Hi. I decided to leave everything alone since it's all working. Only thing I did do was to enable the plugin for FireFox on the Sun Java. I did email someone on one of the sites though asking why they were asking for employees to use Sun Java 1.4.2_06. Told them that in my opinion they should update their java instead of me downgrading mine. I'm not about to downgrade to use one of their links and I let them know what I thought of that. Can't believe that they would still be using an older version but I guess some companies uses what works for them until they're sure their systems are okay? Oh well. If I really need to use those links I'll just try to find a system at work to do so. Not downgrading my system even if it's Open Java I'm using.
Guess if I really need to use Sun for something that the Open Java won't work on then I'll do the Sudo install for it. Otherwise the Open works just fine. According to what I've been reading that's to be default anyway in the later versions of Ubuntu right? So might as well get used to it and if have problems then try to fix.

Well, hope everyone has a wonderful weekend!!!!

Thanks everyone for all advice I've been given in this forum. Know that I've asked dumb questions in the past but that's how I learn. Just pop me on the head like Benny Hill used to do on that old man's head. I'll get the message. :lolflag:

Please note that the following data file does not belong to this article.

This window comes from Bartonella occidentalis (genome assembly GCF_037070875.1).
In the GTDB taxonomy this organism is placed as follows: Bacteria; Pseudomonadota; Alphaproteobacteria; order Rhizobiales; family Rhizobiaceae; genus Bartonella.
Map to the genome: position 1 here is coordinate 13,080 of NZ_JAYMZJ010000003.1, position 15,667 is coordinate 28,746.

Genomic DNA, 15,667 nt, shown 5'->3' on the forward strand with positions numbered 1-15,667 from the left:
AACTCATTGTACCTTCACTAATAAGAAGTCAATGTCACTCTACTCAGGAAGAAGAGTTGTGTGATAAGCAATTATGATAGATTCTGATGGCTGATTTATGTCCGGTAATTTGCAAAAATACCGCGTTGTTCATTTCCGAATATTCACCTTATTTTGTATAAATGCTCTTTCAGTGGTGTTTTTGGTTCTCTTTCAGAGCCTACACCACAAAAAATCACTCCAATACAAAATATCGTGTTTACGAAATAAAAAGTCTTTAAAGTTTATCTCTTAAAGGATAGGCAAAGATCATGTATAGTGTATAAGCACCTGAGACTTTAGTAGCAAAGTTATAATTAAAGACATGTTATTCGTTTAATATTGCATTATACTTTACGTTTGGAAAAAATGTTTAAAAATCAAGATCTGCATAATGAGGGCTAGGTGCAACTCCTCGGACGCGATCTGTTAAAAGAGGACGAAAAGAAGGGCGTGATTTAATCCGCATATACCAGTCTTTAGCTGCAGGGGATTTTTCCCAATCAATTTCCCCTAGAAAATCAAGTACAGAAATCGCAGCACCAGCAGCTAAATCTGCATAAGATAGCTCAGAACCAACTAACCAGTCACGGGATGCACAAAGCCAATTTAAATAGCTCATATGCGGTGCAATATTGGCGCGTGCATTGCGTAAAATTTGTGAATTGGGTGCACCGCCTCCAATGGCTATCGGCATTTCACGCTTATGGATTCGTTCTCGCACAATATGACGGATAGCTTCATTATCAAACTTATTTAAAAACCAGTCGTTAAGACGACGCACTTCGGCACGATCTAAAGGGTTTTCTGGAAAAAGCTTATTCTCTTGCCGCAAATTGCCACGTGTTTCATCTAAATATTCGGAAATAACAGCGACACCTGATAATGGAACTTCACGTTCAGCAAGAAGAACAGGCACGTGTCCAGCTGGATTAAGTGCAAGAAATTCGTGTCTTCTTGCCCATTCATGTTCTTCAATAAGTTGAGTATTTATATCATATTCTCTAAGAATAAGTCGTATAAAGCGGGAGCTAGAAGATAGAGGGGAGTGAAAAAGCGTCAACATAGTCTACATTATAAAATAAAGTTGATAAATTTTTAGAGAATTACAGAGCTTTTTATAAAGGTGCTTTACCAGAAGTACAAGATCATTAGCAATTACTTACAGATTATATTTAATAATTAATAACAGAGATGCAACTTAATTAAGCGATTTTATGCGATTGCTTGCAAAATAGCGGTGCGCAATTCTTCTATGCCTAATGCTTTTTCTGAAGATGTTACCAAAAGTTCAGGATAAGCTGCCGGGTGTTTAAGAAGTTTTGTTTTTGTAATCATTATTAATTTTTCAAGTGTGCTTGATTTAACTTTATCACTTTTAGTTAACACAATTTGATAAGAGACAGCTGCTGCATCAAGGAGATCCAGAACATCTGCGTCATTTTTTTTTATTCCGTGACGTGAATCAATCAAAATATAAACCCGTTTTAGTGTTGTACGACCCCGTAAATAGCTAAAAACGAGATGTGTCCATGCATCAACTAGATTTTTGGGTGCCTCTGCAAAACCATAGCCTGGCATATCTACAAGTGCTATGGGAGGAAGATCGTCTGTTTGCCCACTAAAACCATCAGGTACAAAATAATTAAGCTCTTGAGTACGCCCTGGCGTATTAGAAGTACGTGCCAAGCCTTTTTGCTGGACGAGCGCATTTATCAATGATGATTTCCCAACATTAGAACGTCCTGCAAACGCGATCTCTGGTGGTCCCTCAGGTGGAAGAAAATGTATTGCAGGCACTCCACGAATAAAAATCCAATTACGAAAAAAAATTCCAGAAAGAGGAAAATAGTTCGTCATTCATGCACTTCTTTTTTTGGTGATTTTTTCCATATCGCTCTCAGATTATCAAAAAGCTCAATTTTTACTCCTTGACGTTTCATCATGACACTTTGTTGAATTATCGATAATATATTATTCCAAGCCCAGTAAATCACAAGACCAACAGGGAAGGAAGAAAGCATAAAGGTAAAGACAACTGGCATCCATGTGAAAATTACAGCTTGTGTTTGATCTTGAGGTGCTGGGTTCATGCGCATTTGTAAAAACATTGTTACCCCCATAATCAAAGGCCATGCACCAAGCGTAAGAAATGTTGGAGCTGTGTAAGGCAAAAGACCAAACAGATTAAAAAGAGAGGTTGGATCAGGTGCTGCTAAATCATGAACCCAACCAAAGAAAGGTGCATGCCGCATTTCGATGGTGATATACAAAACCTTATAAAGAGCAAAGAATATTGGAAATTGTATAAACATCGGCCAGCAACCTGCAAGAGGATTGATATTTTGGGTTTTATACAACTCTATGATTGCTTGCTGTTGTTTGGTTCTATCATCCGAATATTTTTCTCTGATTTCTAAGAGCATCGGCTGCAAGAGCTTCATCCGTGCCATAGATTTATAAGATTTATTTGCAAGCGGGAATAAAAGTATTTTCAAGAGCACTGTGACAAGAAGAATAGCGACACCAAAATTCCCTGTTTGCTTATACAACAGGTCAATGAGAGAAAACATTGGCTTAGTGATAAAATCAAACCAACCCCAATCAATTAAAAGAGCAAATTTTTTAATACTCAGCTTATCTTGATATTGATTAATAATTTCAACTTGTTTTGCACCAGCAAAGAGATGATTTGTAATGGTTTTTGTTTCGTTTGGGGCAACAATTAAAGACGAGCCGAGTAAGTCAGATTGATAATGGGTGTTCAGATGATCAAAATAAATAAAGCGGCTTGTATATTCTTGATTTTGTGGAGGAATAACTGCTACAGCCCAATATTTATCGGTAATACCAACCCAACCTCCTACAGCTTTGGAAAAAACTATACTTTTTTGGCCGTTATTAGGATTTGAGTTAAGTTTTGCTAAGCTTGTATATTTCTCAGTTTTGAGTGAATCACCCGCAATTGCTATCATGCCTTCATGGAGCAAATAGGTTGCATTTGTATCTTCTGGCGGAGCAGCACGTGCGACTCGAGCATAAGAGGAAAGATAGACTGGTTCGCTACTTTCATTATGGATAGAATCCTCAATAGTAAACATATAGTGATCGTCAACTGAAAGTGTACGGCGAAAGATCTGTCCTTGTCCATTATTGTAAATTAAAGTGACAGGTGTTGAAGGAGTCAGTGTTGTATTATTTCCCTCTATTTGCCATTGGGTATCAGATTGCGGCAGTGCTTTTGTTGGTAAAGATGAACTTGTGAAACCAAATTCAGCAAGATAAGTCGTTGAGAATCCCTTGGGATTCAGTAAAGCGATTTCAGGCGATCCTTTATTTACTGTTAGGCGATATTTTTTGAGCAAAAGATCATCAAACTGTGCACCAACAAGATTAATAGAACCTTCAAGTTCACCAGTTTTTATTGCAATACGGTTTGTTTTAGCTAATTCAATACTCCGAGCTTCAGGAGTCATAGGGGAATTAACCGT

Thanks to all.

Tom

*Raz0r*
January 31st, 2010, 03:08 AM
There is nothing wrong with Java in my opinion. Its close to other languages such as C#. It all depends on how the program was written. If like you say it is buggy and crashes constantly then its not the actual Java fault, but a developers who programmed it.

LegendarySandwich
February 1st, 2010, 06:58 AM
Okay, I upgraded to Firefox 3.6...but it says no Java plugins are installed, even when they are...

Georgia boy
February 1st, 2010, 01:27 PM
I have a question on the Open Java we have in the repros. When I did the terminal version I got:
java version "1.6.0_0"
OpenJDK Runtime Environment (build 1.6.0_0-b11)
OpenJDK Client VM (build 1.6.0_0-b11, mixed mode, sharing)

Is this the latest version for the OpenJDK? Does it get updated automatically when there are updates? Just wondering when I see that there's later versions with Sun Java.

Thanks

Tom